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How Mandy Moore Played a Concert With COVID-Stricken Husband Taylor Goldsmith — Who Was Quarantined in a Dressing Room

The Dawes frontman, who moonlights playing with Moore, explains how the show at Nashville's Ryman Auditorium was able to go on, even if it meant his being heard and not seen.

covid dawes nashville show concert performance
Carter Smith (Moore); Instagram (Goldsmith)

When Mandy Moore headlined Nashville’s historic Ryman Auditorium Sunday night, it might have seemed to some attentive audience members as if some trickery was going on. The singer-actress tours with her husband, Taylor Goldsmith, the frontman of the group Dawes, playing alongside her every night. He was visibly MIA at the outset… but the rocker’s very recognizable harmony vocals and lead guitar playing were still in evidence.

As the crowd soon learned, Goldsmith was not sitting the show out in favor of a backing track. He was alone in a dressing room backstage, diagnosed with COVID, keeping his quarantined distance from one and all, and fulfilling all his duties through the 90-minute show through the miracle of some very, very, very long cords.

While it’s not the first time a concert has gone down with one or more of the musicians tucked out of sight, it’s hard for anyone involved to think of a comparable instance in which a key band who’s supposed to be in the spotlight took part from another part of the building, in what amounted to a makeshift isolation booth.

“It’s funny, because when the show starts, we normally just walk on stage and the song starts, and Mandy doesn’t immediately speak to the audience,” Goldsmith tells Variety. “In the first song, I took a long outro solo, and no one knew what was going on at that point. I assume they probably thought it was pretty wild to be looking up on stage and being like, ‘I don’t hear anyone playing that solo with all those high notes.’ But right after the first song, Mandy welcomed everybody and was like, ‘By the way, if you were wondering where that solo came from…’ and put it all out on the table. I was able to say ‘hi’ from the back, and everyone laughed.”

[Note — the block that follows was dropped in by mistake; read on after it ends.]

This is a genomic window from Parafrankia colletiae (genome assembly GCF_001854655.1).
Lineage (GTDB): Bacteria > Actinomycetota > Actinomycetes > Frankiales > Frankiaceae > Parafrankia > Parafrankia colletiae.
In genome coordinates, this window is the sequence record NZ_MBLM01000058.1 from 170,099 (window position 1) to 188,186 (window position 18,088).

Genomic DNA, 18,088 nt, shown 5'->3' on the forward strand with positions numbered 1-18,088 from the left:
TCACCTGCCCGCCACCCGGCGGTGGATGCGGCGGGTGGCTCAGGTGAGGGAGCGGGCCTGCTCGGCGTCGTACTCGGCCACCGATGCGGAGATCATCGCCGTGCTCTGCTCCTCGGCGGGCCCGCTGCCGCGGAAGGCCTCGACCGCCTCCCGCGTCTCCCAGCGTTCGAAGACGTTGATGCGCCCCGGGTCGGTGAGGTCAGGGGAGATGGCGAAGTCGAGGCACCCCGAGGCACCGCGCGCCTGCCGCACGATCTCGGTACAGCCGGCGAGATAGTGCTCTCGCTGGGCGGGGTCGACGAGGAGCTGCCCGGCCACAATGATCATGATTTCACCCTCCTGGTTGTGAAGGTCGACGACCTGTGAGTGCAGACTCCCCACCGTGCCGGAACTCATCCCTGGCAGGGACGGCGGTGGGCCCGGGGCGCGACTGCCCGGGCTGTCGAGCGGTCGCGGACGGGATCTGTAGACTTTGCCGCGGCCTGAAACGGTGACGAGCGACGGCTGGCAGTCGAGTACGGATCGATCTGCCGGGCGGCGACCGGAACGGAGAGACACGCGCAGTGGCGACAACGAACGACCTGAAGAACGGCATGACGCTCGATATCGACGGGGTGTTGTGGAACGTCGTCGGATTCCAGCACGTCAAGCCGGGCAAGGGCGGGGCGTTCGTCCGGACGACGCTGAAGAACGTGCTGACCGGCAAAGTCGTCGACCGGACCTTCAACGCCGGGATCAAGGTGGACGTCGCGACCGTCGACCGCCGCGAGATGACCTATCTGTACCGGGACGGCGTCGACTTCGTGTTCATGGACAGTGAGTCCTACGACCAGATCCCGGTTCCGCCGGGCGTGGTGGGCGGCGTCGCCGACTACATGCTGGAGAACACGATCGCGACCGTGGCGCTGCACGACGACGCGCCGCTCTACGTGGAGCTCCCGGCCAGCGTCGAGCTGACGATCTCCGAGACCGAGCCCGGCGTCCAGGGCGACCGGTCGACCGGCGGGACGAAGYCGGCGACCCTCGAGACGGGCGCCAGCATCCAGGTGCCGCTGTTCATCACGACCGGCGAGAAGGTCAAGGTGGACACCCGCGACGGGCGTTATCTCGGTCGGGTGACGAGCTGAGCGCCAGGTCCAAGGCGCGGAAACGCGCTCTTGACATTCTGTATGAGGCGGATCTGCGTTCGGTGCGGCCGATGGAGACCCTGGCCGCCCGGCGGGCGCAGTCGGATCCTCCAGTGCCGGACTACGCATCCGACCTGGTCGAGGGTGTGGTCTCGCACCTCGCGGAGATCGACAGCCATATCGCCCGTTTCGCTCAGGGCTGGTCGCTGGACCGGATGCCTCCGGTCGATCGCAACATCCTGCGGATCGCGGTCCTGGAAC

The ease with which they pulled it off belied a panic that had set in a day earlier when Goldsmith tested positive.

“We had played Pittsburgh two nights before and I didn’t know I had it then, if I did,” he recalls. “The next day, my wife had a press thing where everyone was tested, and that’s when I found out and we all started scrambling. Do we try to find a sub? Do they do without me? Do we postpone? Which all felt just too heartbreaking, or just wouldn’t work. It was Mandy’s first show at the Ryman” a historic, memorable moment in any performers’s career — “and I don’t think she wanted to be stressed about like some sub they got last-minute. So as we went through options, it just felt like this is the way to go. Our agent knows the folks at the Ryman and presented this plan to ’em so that everything was on the up and up, and they approved it.”

As far as what pulling it off entailed: “Our front-of-house guy left my amp on stage so that the band could feel the amp as if it’s there, and then brought the wiring back. Normally we have in-ear monitors with a radio frequency or something, but because I was a little bit further away, they just had a long, long cord to plug in my ears, so I didn’t have any signal issues. And then I had to tech my own guitars, tuning them up and changing ’em between songs without any help. I thought, ‘Oh man, at some point I’m gonna kick some cord loose and it’s gonna be a real problem.’ But the whole show went off and it was great.”